One thing that is sure about pregnancy is that people love to offer you guidance and advice. While most people have good intentions, they often repeat information that isn’t exactly reliable. When it comes to providing nutrition to your baby, it’s important to be able to delineate myth from fact so that you can make informed decisions that work for your family.
Dr. Parisa Pourzand and her staff in Glendale and Los Angeles are dedicated to making sure you have all the information you need as your pregnancy progresses. Since you need to know whether you’re going to breastfeed before your baby is born, we want you to have the facts so that you can recognize the facts.
Myth: Nursing is natural
Fact: Sure, it’s natural, but so is walking, and learning to do that takes time and effort. Breastfeeding requires some specialized knowledge and for many women and babies it takes some effort and time to get it down pat.
Don’t worry! There are experts who can help if you’re struggling. Some babies take a little while to learn how to latch on, and sometimes finding the right position for you and for your baby takes some work.
Myth: Nursing always hurts
Fact: Nursing may be slightly uncomfortable at first, but it certainly doesn’t always hurt and there’s absolutely no need to “toughen up” your nipples. Once you and your baby have figured out nursing, there should be little pain involved.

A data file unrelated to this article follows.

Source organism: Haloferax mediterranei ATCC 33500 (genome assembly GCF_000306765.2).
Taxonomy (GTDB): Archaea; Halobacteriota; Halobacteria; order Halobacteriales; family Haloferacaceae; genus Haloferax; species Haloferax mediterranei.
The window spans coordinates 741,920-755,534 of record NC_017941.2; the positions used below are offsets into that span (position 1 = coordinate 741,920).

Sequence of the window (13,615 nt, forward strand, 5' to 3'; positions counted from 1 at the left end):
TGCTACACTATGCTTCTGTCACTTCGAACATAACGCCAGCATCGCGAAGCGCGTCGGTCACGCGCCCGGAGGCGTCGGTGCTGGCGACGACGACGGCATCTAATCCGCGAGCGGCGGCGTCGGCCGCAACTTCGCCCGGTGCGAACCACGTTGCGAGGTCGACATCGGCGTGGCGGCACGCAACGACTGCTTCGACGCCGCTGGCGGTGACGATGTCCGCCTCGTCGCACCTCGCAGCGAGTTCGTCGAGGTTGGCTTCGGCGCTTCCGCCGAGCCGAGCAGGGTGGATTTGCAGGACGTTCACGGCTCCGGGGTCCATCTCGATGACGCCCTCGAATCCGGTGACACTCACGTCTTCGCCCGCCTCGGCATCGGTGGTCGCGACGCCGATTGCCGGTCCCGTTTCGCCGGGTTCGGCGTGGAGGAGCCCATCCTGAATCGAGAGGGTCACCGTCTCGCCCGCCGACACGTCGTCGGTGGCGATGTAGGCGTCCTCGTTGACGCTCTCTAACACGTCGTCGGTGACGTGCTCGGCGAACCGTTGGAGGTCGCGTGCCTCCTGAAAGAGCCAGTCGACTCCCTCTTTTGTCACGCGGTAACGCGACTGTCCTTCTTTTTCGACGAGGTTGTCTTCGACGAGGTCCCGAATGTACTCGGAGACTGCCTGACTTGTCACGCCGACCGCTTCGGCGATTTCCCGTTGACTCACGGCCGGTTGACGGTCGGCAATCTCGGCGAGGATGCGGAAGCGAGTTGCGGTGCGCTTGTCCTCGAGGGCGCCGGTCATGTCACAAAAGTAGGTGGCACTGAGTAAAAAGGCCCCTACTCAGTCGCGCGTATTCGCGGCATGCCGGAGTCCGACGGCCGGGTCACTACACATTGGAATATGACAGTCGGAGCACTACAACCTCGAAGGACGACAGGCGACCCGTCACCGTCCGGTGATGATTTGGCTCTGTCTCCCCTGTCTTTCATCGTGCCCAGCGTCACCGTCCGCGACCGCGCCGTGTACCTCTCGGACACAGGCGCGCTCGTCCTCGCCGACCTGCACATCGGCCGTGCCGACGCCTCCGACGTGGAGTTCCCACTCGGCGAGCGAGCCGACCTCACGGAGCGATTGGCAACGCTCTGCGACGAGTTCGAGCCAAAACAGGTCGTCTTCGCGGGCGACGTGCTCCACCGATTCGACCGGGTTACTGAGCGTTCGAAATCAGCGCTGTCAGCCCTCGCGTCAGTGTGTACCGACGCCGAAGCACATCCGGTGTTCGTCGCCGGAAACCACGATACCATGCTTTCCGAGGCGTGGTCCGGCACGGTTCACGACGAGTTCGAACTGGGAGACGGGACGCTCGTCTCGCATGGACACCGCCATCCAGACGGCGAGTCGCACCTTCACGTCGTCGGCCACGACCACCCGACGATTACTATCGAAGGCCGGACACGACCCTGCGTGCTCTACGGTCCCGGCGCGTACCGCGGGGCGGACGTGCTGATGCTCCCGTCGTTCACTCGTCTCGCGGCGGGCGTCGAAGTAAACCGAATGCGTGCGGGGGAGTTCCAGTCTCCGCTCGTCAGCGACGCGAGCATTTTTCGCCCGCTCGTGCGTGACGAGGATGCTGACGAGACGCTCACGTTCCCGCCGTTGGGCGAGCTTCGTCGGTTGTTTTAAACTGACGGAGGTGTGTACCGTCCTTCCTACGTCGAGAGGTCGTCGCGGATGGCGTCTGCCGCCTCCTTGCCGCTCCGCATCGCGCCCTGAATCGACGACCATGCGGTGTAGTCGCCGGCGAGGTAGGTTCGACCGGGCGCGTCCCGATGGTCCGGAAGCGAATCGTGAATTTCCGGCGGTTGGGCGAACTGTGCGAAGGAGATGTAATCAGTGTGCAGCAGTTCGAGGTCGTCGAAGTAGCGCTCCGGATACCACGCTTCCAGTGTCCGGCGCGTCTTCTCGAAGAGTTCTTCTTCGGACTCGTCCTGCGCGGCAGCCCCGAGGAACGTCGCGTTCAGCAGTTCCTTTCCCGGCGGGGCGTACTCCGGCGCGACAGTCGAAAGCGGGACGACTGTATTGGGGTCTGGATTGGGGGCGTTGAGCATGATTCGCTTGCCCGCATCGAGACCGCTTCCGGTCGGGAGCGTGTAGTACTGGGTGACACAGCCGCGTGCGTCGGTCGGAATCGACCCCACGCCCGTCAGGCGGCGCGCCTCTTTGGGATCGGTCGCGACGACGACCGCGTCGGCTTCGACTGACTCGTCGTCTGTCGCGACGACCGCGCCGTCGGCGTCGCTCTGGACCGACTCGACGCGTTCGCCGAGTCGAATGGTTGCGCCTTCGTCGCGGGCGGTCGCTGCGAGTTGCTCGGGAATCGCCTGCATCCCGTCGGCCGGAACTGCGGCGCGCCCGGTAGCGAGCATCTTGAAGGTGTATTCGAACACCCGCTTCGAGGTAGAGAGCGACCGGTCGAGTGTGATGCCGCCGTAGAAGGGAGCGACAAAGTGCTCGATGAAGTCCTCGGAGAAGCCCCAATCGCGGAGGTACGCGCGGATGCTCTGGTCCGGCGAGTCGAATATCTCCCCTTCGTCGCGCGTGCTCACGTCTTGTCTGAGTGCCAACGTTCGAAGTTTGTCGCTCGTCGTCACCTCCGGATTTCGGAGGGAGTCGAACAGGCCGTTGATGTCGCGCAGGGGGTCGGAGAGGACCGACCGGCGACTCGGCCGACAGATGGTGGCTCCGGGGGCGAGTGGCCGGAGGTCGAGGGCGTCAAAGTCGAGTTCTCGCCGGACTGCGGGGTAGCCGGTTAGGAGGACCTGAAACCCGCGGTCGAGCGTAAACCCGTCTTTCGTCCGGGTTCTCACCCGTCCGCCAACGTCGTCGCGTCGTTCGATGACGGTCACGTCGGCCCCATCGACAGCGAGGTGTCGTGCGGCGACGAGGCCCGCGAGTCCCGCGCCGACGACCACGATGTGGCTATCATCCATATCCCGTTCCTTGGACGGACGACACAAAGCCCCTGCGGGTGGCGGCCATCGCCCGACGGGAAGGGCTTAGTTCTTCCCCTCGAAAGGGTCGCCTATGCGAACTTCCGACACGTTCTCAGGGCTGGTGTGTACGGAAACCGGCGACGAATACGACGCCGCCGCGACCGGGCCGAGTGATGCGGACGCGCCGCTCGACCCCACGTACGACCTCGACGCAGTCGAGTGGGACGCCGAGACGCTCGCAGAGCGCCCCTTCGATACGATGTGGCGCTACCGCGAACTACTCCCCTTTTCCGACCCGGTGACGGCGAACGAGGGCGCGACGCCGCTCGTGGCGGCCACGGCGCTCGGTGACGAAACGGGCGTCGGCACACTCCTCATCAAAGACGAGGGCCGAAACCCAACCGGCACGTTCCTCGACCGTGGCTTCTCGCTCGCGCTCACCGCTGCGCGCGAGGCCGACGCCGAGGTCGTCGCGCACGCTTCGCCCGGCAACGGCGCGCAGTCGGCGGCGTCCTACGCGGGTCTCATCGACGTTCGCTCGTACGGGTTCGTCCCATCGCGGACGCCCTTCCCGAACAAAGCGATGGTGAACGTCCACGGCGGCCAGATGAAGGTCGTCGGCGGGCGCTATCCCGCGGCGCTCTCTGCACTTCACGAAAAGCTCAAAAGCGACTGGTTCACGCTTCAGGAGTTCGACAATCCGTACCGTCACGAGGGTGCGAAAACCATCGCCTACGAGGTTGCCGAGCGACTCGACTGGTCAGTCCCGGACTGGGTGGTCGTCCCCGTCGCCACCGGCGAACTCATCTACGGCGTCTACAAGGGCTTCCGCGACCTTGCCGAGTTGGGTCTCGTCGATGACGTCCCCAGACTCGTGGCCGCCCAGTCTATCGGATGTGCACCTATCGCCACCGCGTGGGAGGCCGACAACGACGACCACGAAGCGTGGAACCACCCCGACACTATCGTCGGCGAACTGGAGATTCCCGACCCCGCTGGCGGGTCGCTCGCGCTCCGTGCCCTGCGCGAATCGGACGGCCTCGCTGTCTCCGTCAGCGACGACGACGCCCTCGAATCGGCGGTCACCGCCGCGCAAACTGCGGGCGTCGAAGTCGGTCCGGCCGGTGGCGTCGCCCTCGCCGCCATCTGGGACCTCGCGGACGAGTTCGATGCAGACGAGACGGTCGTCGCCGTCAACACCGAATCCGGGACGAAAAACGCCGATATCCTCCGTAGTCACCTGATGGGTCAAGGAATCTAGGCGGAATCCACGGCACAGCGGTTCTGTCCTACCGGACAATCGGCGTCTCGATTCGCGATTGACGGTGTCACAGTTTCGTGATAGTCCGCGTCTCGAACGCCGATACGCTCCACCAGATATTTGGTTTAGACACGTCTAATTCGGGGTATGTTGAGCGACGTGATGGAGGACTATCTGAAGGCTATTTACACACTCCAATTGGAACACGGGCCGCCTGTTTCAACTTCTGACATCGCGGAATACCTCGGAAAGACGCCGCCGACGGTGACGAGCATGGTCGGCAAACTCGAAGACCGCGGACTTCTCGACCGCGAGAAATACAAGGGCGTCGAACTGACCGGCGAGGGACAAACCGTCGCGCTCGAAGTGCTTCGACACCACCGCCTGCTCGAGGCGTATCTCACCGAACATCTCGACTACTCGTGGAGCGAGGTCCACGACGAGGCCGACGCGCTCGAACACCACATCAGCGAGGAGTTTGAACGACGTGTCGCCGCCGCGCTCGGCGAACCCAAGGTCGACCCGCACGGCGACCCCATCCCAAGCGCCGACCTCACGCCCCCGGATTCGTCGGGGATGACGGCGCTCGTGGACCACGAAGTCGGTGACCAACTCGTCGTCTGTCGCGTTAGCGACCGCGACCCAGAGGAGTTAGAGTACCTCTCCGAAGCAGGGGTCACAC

If you’re experiencing pain, talk to Dr. Pourzand. You may have an infection or other problem that can be treated easily.
Myth: Small breasts don’t make enough milk
Fact: There is absolutely no correlation between breast size and milk production. Furthermore, most women are perfectly able to produce enough milk to meet their baby’s nutritional needs.
There are specific symptoms, such as lack of dirty diapers, lack of desire to eat, and lack of appropriate weight gain. If you’re concerned that your baby isn’t eating enough, discuss it with your pediatrician.
Myth: You need to restrict your diet to bland foods while breastfeeding
Fact: Although some babies do develop intolerances to certain foods, you should discuss any concerns about that with your doctor. Eating a balanced, varied, and nutritious diet is crucially important for your health while breastfeeding. Also, eating spicy foods won’t affect the taste of your breastmilk or your baby’s health, so bring on the heat if that’s what you like!
Myth: Not breastfeeding makes you a terrible parent
Fact: There are a variety of reasons women choose not to breastfeed, and none of them should be cause for guilt. As long as you make sure your baby is properly fed and cared for, you’re doing a great job. There are benefits to breastfeeding, but that doesn’t mean it is the only way to care for your baby well.
Fact: However you feed your baby is the right way. If you choose to breastfeed, there is support to help you. Many organizations and providers are available to help you learn to breastfeed and overcome any problems you’re having, and it’s possible to return to work and continue breastfeeding. However, using formula is okay, too. The goal is to meet your baby’s nutritional needs and that looks different for different families.
If you have questions about breastfeeding, schedule an appointment to discuss your concerns with Dr. Pourzand. She has two office locations, one in Glendale and one in Los Angeles, for your convenience, and she’s happy to talk about your specific situation and circumstances.